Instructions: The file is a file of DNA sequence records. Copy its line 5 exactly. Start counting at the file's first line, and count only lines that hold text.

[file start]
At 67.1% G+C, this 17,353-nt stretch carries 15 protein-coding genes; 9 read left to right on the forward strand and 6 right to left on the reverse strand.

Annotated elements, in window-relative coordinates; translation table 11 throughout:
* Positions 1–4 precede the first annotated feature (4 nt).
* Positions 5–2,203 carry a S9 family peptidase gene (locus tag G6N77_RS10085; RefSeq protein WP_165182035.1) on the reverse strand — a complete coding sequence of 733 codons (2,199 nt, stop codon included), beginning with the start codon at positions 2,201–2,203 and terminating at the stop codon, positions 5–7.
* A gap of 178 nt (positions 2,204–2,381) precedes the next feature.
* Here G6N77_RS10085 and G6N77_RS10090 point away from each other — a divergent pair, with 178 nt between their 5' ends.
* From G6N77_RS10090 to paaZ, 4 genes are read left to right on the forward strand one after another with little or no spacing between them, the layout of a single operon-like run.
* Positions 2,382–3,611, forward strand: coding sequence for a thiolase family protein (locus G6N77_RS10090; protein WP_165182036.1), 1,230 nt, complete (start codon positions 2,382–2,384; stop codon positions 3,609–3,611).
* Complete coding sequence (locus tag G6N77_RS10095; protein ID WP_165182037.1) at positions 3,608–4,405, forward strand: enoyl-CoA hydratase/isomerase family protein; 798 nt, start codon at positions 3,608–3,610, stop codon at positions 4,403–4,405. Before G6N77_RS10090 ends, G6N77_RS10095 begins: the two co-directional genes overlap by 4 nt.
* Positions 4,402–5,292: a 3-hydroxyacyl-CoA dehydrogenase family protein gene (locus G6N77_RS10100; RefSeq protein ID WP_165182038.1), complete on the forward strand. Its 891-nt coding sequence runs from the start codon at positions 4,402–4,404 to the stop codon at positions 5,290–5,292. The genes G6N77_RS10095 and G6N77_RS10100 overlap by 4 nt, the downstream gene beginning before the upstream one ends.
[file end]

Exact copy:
* A gap of 178 nt (positions 2,204–2,381) precedes the next feature.